…as well as an Overall rating from 1-5.
To submit your review, you will be given a link to a Google Document where you can write your review.
I chose this website because it had content that looked like it closely matched what we were learning in class.
Educational: This site has a lot of useful information such as Ohm’s Law and basic schematic diagrams but it doesn’t take the time to make the concepts clear for the reader (important if you’re new to electronics like me). I would have appreciated more applied explanations of the topics before just leaping in like they did.
Organization: A side navigation bar would be greatly beneficial to this website. I found it troublesome to have to go to the bottom of every page to choose my destination. The provided links do the job though (i.e. Back, Next, Return to Main…)
Suitability: This site is fairly suitable for our class as it touches on similar electronics-related topics, however I would not recommend it as a resource simply because there is much clearer, well laid-out information available on other sites on the web.
Aesthetics: This site has a very uninteresting look to it. It makes it easy to read, but does not grab your attention or interest.
10% will be deducted if there is no title.
Up to 10% will be deducted for each grammar or spelling error that has to be fixed.
Up to 10% will be deducted for each category of the rating system that is not mentioned in the review (which is impossible to do if you follow the guidelines!).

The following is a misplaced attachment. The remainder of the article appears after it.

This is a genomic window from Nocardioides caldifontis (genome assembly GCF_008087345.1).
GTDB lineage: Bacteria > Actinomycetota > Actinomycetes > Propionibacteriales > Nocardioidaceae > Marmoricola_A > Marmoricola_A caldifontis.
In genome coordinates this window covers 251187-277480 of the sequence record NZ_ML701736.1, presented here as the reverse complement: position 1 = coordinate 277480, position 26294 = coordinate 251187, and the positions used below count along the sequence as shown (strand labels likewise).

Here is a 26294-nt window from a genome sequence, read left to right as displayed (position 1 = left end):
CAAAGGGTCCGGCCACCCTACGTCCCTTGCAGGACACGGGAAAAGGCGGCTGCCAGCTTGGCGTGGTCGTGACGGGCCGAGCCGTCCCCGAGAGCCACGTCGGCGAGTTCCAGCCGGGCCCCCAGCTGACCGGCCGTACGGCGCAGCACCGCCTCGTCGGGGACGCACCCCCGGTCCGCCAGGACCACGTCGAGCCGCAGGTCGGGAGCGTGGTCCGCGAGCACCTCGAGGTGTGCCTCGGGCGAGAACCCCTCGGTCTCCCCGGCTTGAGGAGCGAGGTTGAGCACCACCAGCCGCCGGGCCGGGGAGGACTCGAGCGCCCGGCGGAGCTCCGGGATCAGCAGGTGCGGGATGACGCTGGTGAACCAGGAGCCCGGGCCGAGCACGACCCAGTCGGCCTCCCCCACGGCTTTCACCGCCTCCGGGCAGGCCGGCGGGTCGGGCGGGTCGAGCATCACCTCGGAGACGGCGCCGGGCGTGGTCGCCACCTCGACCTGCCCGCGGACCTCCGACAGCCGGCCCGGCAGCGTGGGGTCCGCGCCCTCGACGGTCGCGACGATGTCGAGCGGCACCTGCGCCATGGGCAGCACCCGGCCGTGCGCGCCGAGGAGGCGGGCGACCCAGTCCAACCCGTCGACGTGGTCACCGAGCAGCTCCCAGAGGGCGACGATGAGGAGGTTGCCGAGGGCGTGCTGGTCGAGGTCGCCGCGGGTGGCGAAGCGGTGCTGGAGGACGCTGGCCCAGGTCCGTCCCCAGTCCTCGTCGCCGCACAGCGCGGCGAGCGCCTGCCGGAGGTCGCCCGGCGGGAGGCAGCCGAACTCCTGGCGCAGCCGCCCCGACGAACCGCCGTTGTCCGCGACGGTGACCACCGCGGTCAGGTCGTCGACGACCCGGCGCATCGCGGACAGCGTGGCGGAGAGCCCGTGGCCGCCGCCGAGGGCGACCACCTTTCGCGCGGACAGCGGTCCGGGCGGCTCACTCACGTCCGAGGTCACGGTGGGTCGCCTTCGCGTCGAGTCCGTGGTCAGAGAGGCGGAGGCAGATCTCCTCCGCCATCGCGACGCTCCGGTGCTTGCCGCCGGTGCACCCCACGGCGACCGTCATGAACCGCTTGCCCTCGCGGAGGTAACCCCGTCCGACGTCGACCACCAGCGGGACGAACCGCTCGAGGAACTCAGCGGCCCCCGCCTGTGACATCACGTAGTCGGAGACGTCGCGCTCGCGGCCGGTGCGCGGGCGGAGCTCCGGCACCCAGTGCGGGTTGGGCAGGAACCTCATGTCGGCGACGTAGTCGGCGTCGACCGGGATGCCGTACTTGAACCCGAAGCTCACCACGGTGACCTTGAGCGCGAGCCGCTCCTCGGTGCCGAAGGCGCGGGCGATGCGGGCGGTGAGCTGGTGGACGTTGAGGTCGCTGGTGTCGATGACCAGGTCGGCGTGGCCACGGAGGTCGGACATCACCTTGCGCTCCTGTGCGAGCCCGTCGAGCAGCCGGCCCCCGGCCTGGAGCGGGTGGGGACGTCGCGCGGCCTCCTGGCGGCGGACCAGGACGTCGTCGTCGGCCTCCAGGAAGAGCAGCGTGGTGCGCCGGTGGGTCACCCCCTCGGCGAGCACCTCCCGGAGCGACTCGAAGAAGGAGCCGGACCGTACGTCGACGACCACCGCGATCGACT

20% will be deducted if there is no rating.
Things Not To Say in Your Review
“This website contains a large amount of information on it.” (Be specific about content.)
“All I can say is Wow. After finding many sites that didn’t do jack for me I found a great site. I found it hard to believe that this site is hosted on a Geocities account.” (A lot of words without saying anything specific about the site.)
“This website is jam packed full of goodies.” (What kind of goodies? Be specific about content.)
“This site is very nice.” (Says nothing about the site.)
Many months ago I bookmarked a blog post entitled “What I want my teachers to know about me” with the intent of adapting the concept for my own classes.
In the original post, the teacher (@Allanahk) had each of her students create a slide in response to “five things my new teacher needs to know about me”. As much as I loved the idea, I wanted my students to have more privacy with this assignment so they’d be more likely to share. So instead, I created a master template in Google Slides that each student would use, with the following prompts: Continue reading “Tell Me About Yourself! (Student Assignment)”
For Computer Science teachers that need a “clean” dictionary file, here is one that I have on my GitHub account you can use:
The file was created as a student project by taking a “dirty” dictionary found online and using it to programmatically remove all the inappropriate words from a complete dictionary file, such as this one.